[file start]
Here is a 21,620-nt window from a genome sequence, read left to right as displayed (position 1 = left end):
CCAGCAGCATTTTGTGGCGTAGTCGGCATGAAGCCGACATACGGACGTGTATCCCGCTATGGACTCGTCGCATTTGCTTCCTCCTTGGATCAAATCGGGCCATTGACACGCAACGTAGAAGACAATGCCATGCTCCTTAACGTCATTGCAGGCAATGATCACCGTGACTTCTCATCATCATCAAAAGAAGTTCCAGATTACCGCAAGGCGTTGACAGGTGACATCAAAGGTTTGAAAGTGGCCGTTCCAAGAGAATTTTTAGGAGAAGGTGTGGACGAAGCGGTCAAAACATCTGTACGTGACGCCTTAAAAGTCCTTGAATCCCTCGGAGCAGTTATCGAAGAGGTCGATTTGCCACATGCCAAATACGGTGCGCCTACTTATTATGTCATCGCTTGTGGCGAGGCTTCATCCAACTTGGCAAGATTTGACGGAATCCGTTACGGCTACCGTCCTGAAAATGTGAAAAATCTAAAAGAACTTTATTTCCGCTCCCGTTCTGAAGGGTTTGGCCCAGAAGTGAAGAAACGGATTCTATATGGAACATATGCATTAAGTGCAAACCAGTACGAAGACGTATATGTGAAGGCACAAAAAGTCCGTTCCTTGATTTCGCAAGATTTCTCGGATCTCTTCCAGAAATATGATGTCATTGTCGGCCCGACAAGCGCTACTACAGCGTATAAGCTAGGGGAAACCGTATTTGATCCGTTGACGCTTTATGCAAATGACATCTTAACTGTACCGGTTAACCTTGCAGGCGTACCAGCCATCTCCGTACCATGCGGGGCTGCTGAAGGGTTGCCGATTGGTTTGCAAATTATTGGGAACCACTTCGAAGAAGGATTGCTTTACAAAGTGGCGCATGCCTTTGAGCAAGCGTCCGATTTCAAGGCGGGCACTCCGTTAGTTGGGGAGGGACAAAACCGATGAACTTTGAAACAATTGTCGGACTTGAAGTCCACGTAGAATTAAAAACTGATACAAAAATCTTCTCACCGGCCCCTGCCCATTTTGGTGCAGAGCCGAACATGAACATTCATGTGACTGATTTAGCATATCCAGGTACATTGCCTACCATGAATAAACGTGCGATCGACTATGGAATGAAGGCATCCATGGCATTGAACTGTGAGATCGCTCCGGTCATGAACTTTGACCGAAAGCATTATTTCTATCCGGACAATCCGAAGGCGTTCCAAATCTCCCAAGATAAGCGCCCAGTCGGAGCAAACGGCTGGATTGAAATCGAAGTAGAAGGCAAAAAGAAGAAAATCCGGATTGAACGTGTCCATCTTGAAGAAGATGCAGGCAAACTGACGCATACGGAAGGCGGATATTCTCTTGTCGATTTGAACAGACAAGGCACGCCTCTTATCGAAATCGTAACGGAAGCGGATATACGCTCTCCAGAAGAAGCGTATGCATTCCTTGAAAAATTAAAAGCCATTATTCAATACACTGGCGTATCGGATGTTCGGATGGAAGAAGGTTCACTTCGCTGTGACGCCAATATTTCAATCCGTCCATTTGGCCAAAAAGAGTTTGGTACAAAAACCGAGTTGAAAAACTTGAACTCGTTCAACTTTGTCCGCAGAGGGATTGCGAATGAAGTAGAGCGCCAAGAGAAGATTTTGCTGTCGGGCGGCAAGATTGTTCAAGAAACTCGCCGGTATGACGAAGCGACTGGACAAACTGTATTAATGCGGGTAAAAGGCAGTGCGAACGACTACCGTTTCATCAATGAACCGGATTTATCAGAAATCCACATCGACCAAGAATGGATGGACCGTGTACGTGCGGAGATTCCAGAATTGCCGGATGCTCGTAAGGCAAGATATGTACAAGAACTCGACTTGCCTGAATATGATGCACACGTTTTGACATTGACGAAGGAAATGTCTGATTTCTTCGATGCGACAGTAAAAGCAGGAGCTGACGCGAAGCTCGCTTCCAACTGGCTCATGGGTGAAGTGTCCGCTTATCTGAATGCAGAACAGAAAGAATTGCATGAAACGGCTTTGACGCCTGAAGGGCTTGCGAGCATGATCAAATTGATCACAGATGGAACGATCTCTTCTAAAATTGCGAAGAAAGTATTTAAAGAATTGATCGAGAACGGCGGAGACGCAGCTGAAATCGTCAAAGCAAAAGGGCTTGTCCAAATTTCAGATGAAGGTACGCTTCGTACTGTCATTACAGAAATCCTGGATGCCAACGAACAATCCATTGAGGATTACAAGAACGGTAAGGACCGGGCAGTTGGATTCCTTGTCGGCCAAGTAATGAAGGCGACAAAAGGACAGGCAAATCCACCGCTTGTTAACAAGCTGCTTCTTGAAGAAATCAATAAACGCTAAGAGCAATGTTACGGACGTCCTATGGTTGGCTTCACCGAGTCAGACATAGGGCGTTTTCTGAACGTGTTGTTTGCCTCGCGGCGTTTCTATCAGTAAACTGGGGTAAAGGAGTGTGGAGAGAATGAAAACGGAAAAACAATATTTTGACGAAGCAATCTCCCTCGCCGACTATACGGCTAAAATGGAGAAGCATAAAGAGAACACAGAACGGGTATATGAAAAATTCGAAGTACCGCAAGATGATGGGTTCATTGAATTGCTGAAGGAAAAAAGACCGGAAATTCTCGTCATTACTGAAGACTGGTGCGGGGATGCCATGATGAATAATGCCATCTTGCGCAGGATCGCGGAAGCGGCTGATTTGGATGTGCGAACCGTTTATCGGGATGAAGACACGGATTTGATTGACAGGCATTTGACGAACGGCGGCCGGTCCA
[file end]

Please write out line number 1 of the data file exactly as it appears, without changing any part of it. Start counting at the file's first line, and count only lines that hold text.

Here is a 21,620-nt window from a genome sequence, read left to right as displayed (position 1 = left end):